LeBlonde Blog – Chapter 7 – Follow the Leader

3 portraitsAuditions are in 2 days, which means everyone is existing in a swirl of the usual pre-audition emotions: hope, fear, dread, uncertainty, anxiety, excitement, and again hope. Hope that they don’t screw up the audition — that their voices don’t crack, and they don’t stumble over their feet in the dance part or over their words in the scene reading. Hope that that girl who always gets the lead has a bad day. Hope that they’ll get to act opposite a hot guy instead of a creepy one.

Everyone is casting the show in their heads, plotting people into the roles they look like, sound like, or can handle. Once they’ve got the perfect cast set in their minds, they shuffle the deck and start all over.

But most of all, everyone is daydreaming about getting the lead — the Holy Grail of theatre.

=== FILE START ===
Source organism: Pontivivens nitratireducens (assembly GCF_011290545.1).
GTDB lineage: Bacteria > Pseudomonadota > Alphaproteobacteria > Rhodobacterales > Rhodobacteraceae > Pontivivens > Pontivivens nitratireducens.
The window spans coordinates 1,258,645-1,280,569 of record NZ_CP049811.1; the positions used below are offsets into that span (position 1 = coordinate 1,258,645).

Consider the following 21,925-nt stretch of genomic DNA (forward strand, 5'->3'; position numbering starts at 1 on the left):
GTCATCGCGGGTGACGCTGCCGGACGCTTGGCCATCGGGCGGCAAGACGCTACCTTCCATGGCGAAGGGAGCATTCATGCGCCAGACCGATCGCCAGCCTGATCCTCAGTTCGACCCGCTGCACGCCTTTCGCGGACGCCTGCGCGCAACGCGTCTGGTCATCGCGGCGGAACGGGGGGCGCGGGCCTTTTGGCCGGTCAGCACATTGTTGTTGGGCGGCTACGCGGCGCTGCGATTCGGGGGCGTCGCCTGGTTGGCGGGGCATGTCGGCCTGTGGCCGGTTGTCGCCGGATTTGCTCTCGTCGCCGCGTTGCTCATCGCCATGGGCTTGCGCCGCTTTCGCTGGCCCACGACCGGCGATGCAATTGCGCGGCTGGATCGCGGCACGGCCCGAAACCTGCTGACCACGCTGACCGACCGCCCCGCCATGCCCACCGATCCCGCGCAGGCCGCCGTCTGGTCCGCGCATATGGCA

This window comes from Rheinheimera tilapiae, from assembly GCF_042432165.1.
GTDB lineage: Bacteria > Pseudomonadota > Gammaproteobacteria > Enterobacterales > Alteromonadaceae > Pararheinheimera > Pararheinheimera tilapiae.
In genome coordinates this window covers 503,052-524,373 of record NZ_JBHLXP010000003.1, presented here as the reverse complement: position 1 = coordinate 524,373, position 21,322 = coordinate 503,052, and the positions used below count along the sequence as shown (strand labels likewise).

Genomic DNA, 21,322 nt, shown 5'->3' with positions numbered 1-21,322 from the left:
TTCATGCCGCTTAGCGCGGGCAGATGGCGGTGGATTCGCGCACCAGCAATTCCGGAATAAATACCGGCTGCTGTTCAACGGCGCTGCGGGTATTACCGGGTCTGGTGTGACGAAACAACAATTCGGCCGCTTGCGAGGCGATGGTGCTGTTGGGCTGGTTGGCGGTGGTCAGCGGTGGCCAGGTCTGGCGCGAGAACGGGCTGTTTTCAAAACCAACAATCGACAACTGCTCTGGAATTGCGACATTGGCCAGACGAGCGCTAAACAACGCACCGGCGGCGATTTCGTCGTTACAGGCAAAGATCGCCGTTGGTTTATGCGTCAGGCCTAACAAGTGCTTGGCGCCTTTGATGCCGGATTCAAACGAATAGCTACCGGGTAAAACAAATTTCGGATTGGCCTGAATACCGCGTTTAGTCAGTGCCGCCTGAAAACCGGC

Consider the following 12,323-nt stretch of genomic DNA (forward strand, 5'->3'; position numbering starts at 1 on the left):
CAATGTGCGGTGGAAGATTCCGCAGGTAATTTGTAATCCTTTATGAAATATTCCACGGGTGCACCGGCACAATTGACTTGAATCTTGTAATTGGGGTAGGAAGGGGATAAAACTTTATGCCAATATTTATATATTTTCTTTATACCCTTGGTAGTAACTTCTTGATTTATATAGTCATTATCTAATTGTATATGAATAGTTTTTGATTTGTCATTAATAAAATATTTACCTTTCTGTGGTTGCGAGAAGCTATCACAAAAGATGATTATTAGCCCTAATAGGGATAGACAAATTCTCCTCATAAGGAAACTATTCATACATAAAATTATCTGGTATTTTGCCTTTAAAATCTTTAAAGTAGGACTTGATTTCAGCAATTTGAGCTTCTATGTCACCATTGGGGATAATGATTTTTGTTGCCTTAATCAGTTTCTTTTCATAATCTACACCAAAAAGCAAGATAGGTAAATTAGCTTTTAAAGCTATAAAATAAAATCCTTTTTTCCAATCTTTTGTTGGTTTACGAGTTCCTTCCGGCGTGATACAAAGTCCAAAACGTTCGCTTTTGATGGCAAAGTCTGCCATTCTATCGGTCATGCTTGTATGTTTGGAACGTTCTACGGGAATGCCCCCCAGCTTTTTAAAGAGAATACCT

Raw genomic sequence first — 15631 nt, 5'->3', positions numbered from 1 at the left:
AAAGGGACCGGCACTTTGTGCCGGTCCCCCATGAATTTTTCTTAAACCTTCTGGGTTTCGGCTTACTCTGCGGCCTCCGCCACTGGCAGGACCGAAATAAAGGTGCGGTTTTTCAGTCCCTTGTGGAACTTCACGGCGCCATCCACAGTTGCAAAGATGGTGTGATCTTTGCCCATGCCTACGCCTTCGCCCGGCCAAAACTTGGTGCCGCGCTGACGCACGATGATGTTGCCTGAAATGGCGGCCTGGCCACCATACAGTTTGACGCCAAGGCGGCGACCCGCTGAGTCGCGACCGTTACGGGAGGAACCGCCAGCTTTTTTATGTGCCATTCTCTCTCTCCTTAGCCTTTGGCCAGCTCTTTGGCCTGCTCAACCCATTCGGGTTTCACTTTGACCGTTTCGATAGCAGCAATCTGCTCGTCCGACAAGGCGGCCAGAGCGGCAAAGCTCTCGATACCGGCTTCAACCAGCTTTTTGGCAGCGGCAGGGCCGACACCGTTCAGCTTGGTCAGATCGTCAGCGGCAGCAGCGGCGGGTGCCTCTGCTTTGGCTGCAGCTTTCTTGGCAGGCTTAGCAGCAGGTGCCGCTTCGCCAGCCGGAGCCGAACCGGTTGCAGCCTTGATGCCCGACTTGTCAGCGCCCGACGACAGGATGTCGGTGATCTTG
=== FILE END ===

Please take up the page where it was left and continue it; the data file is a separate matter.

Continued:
Why does being the lead matter so much? Well, most people willing to stand on a stage in front of an audience don’t mind the spotlight. And most people who like the spotlight, really like the spotlight. They want to be in it as much as possible. As Sadie says in Bit Player, Bullies and Righteous Rebels:

Half the fun of being the lead is the build up: acting the star at rehearsals, having your cast mates look up to you, even if they’re actually criticizing you behind your back…When you’re the lead, you own the show. You’re at practically every rehearsal. If you’re not in a scene, it’s to give others a small chance to shine; it’s not like you were overlooked. After all, you’re integral to the plot. 

I know, there are plenty of good parts that aren’t the lead. Every drama teacher or director I’ve ever known says every part is important, even the ensemble, and there is no such thing as a bit part, only bit players. Well, I’ve had plenty of bit parts and believe me, being the lead is a hundred times better.

If you’ve ever had the lead in a show, you know exactly what I mean.

About S.M. Stevens

Author of "Horseshoes and Hand Grenades" and the "Bit Players" series of YA novels.
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